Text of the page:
Labiaplasty Recovery & Healing Time
Labiaplasty, as any other surgical procedure, requires a recovery period. Unlike most other surgical procedures, labial reduction surgery does not include any type of severe morbidity. In other words, many times after labioplasty the patient is able to return to her professional responsibilities in a matter of days. Post operative limitations to labiaplasty recovery include no douching, tampons or intercourse for a period of six to eight weeks. To appreciate what is involved with labiaplasty, we will describe the various milestones that occur in the immediate and long-term recovery period.
Surgery of the labia minora and the labia majora usually require 6 to 8 weeks for full recovery. Full recovery usually entails a return to normal sexual activity without pain or mild discomfort. Full recovery also means that there will be no further pain for the patient whether she has a physical demanding job or she is sitting for many hours behind the desk.
Patient recovery instructions immediately post operatively include: limiting time on the patient’s feet, ice to the vulva intermittently to reduce swelling and no tight fitted clothing. Pain medication in the immediate recovery period usually will include some form of narcotic. This usually involves acetaminophen combined with an opioid. Many patients are able to control postoperative labiaplasty pain with nothing more than ibuprofen. As time goes on neither analgesic is needed. Almost always pre-operative antibiotics are given for labiaplasty surgery. While this use of prophylactic antibiotics usually prevents recovery infections, it is not a guarantee. Patient should be on the lookout for painful swelling or pus coming out of the suture line.
Swelling is very normal in the first two weeks of recovery. Painful swelling could also mean there is a collection of blood, better known as a hematoma. Blood can collect between the two leafs of the labial tissue if there was any inadequate hemostasis intraoperatively. Fortunately, the labia minora anatomically allows for minimal potential space for a hematoma. Unfortunately, the labia majora does offer more potential for larger hematoma and the spread of blood. While this is a rare complication, nevertheless it can occur. Most hematomas resolve themselves by the fourth week. Any evidence of such complications will be observed by the physician in the first and second week.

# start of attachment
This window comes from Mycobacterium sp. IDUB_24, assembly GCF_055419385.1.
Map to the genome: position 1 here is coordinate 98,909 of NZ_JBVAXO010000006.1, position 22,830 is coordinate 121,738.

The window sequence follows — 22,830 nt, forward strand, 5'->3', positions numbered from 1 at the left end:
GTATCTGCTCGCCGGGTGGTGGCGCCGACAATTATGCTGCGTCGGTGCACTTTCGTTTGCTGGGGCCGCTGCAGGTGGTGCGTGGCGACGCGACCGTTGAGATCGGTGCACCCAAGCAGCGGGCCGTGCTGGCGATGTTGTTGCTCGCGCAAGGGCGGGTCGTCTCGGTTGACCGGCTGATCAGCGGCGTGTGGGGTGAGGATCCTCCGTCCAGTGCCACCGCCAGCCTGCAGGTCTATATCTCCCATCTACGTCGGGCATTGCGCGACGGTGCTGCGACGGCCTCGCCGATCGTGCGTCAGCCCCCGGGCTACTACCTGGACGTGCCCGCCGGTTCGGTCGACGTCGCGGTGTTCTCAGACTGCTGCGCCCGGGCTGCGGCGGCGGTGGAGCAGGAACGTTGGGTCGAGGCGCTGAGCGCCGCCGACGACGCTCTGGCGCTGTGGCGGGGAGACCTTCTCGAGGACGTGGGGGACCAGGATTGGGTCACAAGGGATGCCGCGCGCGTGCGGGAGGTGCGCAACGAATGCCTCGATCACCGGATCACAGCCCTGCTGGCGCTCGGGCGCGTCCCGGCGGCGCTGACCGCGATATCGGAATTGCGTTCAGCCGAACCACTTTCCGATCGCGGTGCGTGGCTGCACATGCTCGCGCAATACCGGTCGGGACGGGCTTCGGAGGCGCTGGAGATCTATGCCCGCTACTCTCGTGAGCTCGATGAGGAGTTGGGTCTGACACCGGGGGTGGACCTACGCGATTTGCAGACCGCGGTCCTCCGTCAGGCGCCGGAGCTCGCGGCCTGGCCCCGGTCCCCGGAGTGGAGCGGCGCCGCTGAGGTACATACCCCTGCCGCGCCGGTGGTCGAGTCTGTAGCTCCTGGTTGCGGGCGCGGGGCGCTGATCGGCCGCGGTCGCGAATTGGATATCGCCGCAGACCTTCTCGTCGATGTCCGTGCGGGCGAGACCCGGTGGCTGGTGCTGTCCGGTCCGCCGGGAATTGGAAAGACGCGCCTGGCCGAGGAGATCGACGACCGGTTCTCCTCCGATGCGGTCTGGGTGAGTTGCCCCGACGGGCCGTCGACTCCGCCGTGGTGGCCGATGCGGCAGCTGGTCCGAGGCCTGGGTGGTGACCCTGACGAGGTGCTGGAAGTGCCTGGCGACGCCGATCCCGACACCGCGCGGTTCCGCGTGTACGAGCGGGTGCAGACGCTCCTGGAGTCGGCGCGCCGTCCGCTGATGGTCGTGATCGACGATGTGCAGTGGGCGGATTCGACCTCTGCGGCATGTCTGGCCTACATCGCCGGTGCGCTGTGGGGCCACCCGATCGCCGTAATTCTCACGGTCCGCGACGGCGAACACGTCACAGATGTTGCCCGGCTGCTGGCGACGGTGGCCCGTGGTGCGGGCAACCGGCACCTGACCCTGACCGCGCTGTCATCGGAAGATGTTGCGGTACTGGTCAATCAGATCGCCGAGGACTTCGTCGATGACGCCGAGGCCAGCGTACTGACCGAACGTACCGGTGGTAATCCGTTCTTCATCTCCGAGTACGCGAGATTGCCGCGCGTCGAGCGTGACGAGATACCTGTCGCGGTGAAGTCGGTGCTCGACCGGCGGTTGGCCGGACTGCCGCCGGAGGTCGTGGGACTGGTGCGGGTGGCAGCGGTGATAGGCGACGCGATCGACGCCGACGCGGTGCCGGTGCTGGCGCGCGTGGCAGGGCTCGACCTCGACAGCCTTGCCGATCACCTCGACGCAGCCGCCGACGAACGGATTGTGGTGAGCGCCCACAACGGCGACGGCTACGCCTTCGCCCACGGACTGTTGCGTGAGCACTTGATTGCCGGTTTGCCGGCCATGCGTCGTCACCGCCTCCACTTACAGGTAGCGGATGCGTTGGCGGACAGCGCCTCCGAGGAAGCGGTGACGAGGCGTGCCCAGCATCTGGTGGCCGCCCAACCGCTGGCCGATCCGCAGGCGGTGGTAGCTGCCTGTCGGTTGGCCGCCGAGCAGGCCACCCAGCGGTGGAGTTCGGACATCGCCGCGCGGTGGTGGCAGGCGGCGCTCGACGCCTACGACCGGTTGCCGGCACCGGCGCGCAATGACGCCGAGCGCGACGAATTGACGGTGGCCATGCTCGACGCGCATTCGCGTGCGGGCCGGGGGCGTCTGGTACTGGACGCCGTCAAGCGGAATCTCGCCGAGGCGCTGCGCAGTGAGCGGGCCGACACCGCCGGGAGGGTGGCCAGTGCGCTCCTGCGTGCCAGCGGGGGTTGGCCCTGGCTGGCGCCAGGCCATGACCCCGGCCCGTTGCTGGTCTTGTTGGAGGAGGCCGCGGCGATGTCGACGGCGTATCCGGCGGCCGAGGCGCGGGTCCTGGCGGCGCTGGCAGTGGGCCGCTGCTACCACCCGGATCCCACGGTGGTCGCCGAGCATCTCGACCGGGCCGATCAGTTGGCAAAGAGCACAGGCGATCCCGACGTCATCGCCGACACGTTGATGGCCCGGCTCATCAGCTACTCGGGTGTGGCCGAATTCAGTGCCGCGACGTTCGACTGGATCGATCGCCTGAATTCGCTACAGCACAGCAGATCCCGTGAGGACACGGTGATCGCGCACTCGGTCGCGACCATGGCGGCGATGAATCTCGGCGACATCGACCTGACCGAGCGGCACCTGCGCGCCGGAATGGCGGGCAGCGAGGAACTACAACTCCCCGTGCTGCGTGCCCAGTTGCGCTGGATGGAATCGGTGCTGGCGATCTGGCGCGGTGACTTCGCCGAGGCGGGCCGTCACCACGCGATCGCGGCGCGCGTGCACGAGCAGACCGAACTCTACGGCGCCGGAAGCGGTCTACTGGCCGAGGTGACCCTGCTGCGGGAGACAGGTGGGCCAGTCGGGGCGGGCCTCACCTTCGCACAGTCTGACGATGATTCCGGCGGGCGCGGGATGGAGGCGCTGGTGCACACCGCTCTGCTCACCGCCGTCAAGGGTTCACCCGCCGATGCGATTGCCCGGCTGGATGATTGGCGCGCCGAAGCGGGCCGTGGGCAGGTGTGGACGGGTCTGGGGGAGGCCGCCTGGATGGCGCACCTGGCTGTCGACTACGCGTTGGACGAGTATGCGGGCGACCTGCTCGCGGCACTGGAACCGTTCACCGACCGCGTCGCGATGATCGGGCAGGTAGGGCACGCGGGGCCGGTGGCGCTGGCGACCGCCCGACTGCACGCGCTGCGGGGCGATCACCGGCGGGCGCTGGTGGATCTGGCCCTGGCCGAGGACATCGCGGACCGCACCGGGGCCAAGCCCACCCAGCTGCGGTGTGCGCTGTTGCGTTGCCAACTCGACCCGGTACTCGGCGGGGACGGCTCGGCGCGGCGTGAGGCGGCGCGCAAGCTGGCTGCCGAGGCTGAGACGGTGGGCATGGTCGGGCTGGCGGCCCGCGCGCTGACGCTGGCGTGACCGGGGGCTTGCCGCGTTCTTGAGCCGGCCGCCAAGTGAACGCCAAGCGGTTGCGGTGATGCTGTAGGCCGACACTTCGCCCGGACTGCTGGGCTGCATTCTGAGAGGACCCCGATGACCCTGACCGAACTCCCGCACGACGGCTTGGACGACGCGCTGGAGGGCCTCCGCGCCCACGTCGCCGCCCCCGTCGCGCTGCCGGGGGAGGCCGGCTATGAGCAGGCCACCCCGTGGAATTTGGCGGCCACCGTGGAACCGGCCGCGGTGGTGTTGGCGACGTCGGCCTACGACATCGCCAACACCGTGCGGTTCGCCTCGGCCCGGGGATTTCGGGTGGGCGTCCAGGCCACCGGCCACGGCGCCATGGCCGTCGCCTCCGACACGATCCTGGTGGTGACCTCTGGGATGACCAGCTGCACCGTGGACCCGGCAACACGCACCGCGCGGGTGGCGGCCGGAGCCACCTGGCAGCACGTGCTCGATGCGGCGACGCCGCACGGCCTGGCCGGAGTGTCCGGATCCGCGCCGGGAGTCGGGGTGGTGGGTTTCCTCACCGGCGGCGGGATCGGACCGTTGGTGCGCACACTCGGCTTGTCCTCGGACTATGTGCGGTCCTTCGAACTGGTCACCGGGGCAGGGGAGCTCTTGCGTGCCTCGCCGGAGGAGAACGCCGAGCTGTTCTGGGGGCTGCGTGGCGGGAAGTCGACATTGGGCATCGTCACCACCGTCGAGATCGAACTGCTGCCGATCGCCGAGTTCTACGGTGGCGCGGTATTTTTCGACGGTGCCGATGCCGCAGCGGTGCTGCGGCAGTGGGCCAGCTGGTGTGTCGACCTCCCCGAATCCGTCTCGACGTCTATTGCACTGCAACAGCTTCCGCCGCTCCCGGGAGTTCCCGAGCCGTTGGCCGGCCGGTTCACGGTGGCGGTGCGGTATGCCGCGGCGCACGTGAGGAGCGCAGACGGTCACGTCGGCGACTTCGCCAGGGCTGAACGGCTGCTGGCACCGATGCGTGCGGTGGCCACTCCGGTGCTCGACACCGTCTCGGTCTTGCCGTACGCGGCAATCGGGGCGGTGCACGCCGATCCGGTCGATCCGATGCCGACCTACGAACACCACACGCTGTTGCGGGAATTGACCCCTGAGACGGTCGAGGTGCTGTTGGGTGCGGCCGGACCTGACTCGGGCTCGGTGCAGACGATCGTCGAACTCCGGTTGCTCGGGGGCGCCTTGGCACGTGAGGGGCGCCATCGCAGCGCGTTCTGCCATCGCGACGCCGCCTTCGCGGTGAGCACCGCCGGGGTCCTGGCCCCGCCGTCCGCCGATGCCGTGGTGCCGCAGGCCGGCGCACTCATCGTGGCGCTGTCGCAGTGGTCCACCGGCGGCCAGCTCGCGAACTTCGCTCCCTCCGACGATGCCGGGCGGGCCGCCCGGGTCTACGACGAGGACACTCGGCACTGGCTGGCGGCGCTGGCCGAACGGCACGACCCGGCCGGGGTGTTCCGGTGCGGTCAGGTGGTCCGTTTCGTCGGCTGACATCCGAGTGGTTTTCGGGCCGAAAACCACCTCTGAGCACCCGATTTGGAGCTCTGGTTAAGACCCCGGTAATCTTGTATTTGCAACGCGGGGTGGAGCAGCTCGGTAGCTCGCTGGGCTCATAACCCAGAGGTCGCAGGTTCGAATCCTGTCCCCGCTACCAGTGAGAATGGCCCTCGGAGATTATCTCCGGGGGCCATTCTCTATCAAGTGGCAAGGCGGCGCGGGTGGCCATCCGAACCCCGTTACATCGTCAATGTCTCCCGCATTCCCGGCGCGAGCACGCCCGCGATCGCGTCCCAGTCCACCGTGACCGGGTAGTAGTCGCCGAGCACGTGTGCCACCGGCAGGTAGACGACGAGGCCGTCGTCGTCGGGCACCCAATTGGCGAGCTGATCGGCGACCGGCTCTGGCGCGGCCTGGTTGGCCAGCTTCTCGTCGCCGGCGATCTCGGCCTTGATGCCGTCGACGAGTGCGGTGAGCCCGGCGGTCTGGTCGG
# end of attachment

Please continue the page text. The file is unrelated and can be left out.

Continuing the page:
Infections are usually treated with appropriate antibiotics. Infections and hematomas can cause a breakdown of the labial incision. This is called a dehiscence. This skin separation usually heals spontaneously by week five or six, of the recovery period. The blood supply to the labia is very rich and sufficient to promote good healing. Some doctors will simply prescribe supplements to enhance healing.
The recovery period for both the labia majora and minora reduction surgery does not mean that the patient should remain-bedridden. On the contrary, the first days of a labia reduction surgery recovery requires approximately 3 to 4 days of the patient being off her feet, with on and off icing of the labia, to reduce swelling. However, after that time, the physician will introduce more and more activity as the recovery progresses. The patient is allowed to ambulate almost immediately, depending on how quickly the patient recovers. More activity such as running can occur by week six. Obviously, bike riding, horseback riding and similar activities should not occur until week eight of the recovery.
Finally, sexual activity can resume if healing is complete and there is no discomfort on examination. In conclusion, barring any unforeseen complications, labiaplasty surgery has a relatively comfortable recovery period imposing very few limitations on the patient.